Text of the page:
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Three Ways to Spice Up Your Presentation

“If I’m not having fun, or learning anything, then I’d better be sleeping.”

– Dr. Paul Dobransky

One of my “go to” experts for great ideas and inspiration is Harvard professor Rosabeth Moss Kanter.  She’s known for having tangible advice and practical ideas on leadership and change.  I’ve noticed that she is often included on those lists of the most influential thinkers so clearly I’m not alone.

In addition to her book on Confidence, I remember reading a piece on leadership that really spoke to me.  It was about the importance of positive energy.  Successful leaders possess this quality and are able to communicate in ways that enable us to hear their message and internalize it.  Based on her work, I offer three tips for speakers and presenters who want to enhance their ability to “speak” to their audience.

1. Make sure your examples, anecdotes and references are positive. A strong, positive message delivers better results for your audience than a critical or negative one. Take an inventory of past presentations to assess how many examples or stories you use that are critical in nature or have a deficit mentality.  Now re-cast them in the positive.  You can still talk about decreasing error rates, etc., without bringing down the collective mood of the room.

2. Don’t try to control the audience. Great presenters keep the pace moving and maintain a southern California climate. They are not thrown by negative, listless or texting-obsessed audience members.  And most of all, they don’t try to control those people.  If you allow your agenda to be sabotaged by a few difficult people, the rest of your audience will blame you.  But if you maintain your energized, positive vibe, the audience will thank you for it.  One caveat:  if you have an audience member who is purposely trying to undermine your success, by all means, take them aside and ask them to leave in your most polite flight attendant voice.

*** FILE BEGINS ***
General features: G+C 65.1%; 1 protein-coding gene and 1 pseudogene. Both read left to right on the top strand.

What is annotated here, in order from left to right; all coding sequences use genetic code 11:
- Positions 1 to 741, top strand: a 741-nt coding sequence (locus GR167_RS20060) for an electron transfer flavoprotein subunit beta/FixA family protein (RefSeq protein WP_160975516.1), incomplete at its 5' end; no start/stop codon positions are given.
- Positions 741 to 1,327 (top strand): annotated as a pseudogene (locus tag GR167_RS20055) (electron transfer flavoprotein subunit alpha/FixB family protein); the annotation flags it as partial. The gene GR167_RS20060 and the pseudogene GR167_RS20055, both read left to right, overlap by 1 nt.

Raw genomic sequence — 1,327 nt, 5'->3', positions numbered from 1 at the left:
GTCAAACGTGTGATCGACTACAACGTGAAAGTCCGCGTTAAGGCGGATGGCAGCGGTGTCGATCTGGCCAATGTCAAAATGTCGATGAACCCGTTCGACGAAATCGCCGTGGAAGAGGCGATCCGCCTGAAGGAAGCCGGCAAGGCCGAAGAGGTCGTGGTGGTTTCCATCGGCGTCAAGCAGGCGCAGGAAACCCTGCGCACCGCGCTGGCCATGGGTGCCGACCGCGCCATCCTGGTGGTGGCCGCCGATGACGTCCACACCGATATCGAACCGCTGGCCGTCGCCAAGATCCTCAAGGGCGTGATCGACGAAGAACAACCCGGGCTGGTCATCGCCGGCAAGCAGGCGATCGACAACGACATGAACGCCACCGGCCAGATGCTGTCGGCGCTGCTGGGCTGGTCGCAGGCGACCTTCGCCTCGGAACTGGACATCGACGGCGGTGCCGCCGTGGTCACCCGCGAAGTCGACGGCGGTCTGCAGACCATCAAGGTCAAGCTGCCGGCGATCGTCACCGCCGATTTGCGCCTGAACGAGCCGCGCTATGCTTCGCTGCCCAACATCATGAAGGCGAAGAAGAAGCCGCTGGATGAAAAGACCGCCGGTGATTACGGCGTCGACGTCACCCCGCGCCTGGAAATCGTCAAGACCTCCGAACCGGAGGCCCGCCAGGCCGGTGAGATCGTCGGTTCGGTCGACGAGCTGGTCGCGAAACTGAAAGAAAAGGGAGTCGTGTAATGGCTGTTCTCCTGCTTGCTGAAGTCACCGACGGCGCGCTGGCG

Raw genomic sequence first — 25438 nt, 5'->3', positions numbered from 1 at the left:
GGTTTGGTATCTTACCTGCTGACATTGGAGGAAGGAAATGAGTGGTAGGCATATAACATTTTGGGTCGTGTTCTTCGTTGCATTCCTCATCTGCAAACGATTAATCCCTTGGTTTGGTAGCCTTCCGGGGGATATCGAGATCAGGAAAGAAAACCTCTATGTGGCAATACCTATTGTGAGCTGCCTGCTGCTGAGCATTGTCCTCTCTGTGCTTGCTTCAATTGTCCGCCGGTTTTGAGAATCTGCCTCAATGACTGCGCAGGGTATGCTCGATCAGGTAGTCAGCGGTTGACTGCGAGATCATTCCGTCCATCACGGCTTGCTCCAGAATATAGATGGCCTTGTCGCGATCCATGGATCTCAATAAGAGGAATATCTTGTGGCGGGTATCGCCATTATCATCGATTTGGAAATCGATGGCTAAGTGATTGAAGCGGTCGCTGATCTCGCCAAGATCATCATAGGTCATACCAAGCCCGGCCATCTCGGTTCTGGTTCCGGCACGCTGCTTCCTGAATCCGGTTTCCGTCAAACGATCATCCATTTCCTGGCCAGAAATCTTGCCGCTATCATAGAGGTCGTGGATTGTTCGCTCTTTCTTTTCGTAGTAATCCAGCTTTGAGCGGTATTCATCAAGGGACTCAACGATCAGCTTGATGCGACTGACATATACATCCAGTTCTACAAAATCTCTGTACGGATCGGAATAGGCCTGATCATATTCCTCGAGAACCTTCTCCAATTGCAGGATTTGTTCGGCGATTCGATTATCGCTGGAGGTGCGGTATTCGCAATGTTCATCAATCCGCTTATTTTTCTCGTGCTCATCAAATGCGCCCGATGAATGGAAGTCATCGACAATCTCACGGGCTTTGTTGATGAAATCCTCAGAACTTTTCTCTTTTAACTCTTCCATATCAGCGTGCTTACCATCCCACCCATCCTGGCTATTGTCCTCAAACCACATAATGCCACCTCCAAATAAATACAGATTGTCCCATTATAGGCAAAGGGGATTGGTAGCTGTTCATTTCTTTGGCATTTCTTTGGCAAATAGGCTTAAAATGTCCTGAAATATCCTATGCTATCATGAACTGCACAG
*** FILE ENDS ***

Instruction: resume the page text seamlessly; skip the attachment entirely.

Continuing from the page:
3.  Don’t take yourself so seriously.  Oops. I should put that into a positive sentence.  Lighten up and release yourself from the expectation of perfection.  This tip is one that I have worked hard to achieve.  What I learned over the course of some excellent speeches and some not-so-great presentations is that the average audience wants us to succeed.  We don’t have to know everything about our topic, and we don’t have to get everything just right.  The #1 sign that you are able to lighten up and go with the flow?  You’re smiling.  Otherwise you are going to need Botox for that permanent crease between your brows – and who wants that?!

“Studies show that optimists are more likely to listen to negative information than pessimists, because they think they can do something about it. To keep moving through storms, energizers cultivate thick skins that shed negativity like a waterproof raincoat sheds drops of water. They are sometimes discouraged, but never victims.” – RMK

– Barbara

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